Online illicit marketplaces known as cryptomarkets have gained considerable attention from the media, government authorities, law enforcement agencies, and researchers. An increasing number of studies have investigated various aspects of these cryptomarkets' characteristics, such as product categories, sale volumes, and the number of listings and vendors. However, there is a gap in the literature regarding whether illegal transactions (of illicit drugs) take place during the day or week. This study fills this gap by tracing Bitcoin addresses associated with the six previously leading and most active cryptomarkets—Silk Road, Silk Road 2.0, Agora, Evolution, Nucleus, and Abraxas—to identify the specific timings of these transactions. This study reveals clear patterns of activity on the marketplaces. First, transactions more often take place at night in European countries (Germany, Netherlands, the UK), the US, and Canada, where the cryptomarket drug trade is most active. Second, there are more transactions on Mondays, Tuesdays, and Wednesdays, and fewer on Saturdays and Sundays. This indicates that the retail drug trade accounts for a large part of the cryptomarkets. Further, this study examines the impact of a cryptomarket policing effort known as Operation Onymous, and indicates that this policing effort only displaced users among these marketplaces and did not deter their activity, even in the short-term. It also suggests that Operation Onymous did not alter users’ transaction patterns.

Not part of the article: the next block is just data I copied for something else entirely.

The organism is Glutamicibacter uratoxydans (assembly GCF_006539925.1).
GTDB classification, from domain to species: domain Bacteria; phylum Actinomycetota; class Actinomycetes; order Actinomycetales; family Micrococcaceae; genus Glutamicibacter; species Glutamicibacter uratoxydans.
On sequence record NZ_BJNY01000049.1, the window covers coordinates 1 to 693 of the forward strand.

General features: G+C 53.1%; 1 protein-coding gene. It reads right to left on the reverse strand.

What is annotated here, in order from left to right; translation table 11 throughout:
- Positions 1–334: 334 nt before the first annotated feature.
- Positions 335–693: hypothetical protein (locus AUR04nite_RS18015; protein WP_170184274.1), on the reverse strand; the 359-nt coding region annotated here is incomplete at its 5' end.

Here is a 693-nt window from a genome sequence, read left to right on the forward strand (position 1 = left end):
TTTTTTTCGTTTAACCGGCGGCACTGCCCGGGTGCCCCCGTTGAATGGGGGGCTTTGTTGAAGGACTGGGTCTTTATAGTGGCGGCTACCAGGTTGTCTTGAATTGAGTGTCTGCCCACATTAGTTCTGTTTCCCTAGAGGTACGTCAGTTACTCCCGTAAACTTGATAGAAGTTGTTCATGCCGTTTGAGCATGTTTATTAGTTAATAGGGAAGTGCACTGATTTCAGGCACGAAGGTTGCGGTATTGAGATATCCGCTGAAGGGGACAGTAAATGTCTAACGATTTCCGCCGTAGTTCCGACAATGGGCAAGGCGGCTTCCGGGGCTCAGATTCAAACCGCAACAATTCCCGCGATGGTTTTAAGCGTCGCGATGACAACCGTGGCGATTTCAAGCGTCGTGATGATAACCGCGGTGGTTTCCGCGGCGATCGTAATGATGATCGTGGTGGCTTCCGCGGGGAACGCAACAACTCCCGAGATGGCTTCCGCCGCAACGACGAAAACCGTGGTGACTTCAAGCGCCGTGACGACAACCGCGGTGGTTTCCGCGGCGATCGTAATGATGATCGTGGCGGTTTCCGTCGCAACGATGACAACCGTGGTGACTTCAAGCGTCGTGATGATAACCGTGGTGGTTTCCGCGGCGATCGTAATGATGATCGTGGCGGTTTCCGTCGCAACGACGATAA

|Journal||Forensic Science International: Digital Investigation|
|Publication status||Published - Mar 2021|
- Crypto currency
- Drug economy
- Information security